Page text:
Homegoings documentary traces Black funeral traditions
caines | 6/20/2013, 5:30 a.m.
[gallery link="file" columns="2" orderby="title"] Story of Harlem mortician Isaiah Owens to debut at ABFF When it comes to death and funerals, Black people, we have our own way, states Isaiah Owens in a new documentary Homegoings, that airs for the first time on PBS next week and will also be featured at Miamis American Black Film Festival [ABFF] which kicks off on Wednesday, June 19th. Owens, a South Carolina native, is featured in the documentary that chronicles his obsession with funerals that began during his childhood eventually taking him to Harlem, New York where he became one of the citys best-known and most successful funeral directors. It [death and funerals] has worked for us throughout the ages, it has kept us balanced, sane, he further says. And everybody knows that its going to be a sad, good time. As the movie shows, Owens combination of intuitive sympathy along with his knowledge of Black funeral customs, have enabled him to turn sorrow into an affirmation of faith that loved ones are going home. Ironically, Owenss success reveals that this precious and unique tradition within the Black community, first formed in a time of rigid segregation, is slowly disappearing.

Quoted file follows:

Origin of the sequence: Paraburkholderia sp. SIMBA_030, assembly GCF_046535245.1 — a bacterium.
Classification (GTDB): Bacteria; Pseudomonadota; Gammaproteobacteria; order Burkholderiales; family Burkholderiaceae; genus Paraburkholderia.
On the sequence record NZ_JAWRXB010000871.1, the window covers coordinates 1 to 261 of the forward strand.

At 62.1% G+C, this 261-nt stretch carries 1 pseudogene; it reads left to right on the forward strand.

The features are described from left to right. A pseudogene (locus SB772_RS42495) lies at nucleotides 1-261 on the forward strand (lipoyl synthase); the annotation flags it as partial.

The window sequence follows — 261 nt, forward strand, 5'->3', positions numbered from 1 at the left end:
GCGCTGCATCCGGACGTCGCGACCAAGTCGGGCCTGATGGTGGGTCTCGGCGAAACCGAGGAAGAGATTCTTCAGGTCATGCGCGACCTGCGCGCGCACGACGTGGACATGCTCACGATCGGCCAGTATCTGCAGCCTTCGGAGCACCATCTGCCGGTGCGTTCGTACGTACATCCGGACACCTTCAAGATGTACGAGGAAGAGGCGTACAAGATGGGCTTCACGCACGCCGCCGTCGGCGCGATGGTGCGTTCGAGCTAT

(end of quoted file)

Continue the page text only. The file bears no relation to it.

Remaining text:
First solo project for director Christine Turner
The documentary is the debut feature of Christine Turner, an independent filmmaker based in New York City. Turner, 30, serves as both the director and producer. Since the death of both of her grandmothers, who died within two weeks of one another when she was just 13, she says she has been curious about the different ways that cultures mourn death. Turners experiences might be considered unique as she is the child of a Black father and a Chinese-American mother. This was a one-woman project that was made possible through grants from private foundations and PBS, she said. After seeing an article about Isaiah Owens and because I have only attended one open-casket funeral in my life, I was drawn to his story and the care he takes to beautify the dead. I met him, we talked and I was drawn to him hes very charismatic. The documentary is told through his lens and as he often says, funerals are a sad good time. Thats because in the Black tradition, you have singing, moving testimonials and services that are tailored to the needs of the family. The film is uplifting and a true celebration of life. I think there are several universal messages in it with which all people will be able to identify. Homegoings will be screened on Thursday, June 20 at 11 a.m. and Friday, June 21 at 3:15 p.m. during the ABFF. It is part of an ongoing PBS documentary series entitled, POV. By D. Kevin McNeirkmcneir@miamitimesonline.com